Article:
CAPITOL HILL —
The U.S. Senate is poised to confirm President Donald Trump's Supreme Court pick after Republicans forced a historic change in the rules governing the chamber, ending the minority party's ability to block high court nominees.
A united Republican caucus, joined by three Democrats, voted Thursday to advance federal appellate judge Neil Gorsuch's nomination to a final vote, expected Friday.
Moments earlier, days of finger-pointing and furious rhetoric came to a momentous climax. Republicans used their majority to exercise the "nuclear option," altering Senate rules to defeat a Democratic procedural blockade of the nominee, known as a filibuster.
While lamenting the need for a rules change, Republicans said they had no choice but to act.
"We need to restore the norms and traditions of the Senate and get past this unprecedented partisan filibuster," said Majority Leader Mitch McConnell, a Kentucky Republican.
"We have actually restored the status quo," said Republican Senator John Cornyn of Texas, noting that filibusters of Supreme Court nominees were almost unheard of prior to Trump's selection.
Democrats had a different take on the day's events.
Watch: Senate Poised to Confirm Gorsuch After Historic Rules Change
"When history weighs what happened, the responsibility for changing the rules will fall on the Republicans' and Leader McConnell's shoulders," said Minority Leader Chuck Schumer, a New York Democrat. "No one forced them to act. They acted with free will."
"I am sick with regret," said Democratic Chris Coons of Delaware. "Where are we headed? If we cannot trust each other, then are there any big problems facing this country which we can address and solve?"
Republicans said Democrats had no one to blame but themselves, launching a filibuster they knew Republicans were determined to overcome.
"You [Democrats] are stuck," said Senator Chuck Grassley, an Iowa Republican, ahead of the rules change. "You've got to press forward, don't you, even though you know the effort is doomed to fail. You know that he [Gorsuch] will be confirmed, and you know in your heart that he deserves to be confirmed."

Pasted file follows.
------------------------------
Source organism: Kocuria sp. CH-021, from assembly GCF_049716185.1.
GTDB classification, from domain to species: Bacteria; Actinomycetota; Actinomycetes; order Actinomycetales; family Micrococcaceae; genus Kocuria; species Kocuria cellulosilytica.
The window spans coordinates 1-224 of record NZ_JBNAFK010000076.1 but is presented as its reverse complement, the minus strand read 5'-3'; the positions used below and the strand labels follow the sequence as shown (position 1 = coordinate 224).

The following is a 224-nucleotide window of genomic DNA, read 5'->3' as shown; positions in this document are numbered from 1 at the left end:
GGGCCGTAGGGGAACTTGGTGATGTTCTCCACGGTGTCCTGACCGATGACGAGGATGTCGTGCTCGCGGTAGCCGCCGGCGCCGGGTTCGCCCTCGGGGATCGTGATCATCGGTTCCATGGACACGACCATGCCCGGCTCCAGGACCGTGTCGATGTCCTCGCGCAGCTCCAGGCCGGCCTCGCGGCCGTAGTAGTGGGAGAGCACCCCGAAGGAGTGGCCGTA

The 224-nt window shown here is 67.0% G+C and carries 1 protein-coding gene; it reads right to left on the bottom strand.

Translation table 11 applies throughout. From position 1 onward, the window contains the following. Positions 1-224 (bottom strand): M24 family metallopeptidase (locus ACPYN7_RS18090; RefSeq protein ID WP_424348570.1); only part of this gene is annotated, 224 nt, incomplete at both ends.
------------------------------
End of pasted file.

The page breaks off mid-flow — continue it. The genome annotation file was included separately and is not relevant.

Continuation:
Democrats countered that the filibuster of Gorsuch, after a thorough confirmation hearing, paled in comparison to Republicans refusing to even consider former President Barack Obama's final Supreme Court nominee, Judge Merrick Garland.
"[Republicans] made history in denying a presidential nominee a hearing and a vote, which had never, never happened before in the history of the United States," said Democrat Dick Durbin of Illinois. "The nuclear option was used by Senator McConnell when he stopped Merrick Garland."
The rules change all but assures Gorsuch's confirmation to the Supreme Court, filling the vacancy created by the death of Justice Antonin Scalia last year. Senators of both parties wondered out loud about the long-term impact of eroding minority party rights in a chamber that historically has protected them.
"It [the rules change] weakens the standing of the Senate as a whole, as a check on the president's ability to shape the judiciary," Schumer said. "In a post-nuclear world, if the Senate and the presidency are in the hands of the same party, there is no incentive to even speak to the Senate minority. That's a recipe for more conflict and bad blood between the parties, not less."
Some attempted to strike a conciliatory note.
"We do need to open all our minds and hearts in the days ahead, regardless of our party and not withstanding our partisanship," said Republican Senator Johnny Isakson of Georgia.
"Everyone likes to point the finger at the other side," Coons said. "The reality is, there is abundant blame to go around.
"How can we avoid the deepening, corrosive partisanship in this body? What past mistakes can each of us own up to? What steps can we take to mend these old wounds, and what more can we do to move forward together?" Coons added.
Democrats themselves changed the rules to eliminate the filibuster for all non-Supreme Court nominees when they controlled the chamber in 2013. The procedural tactic still exists for most legislation; but, with the Senate already acting twice in a four-year span to weaken the filibuster, political analysts expect pressure will mount to curb it even further in years to come.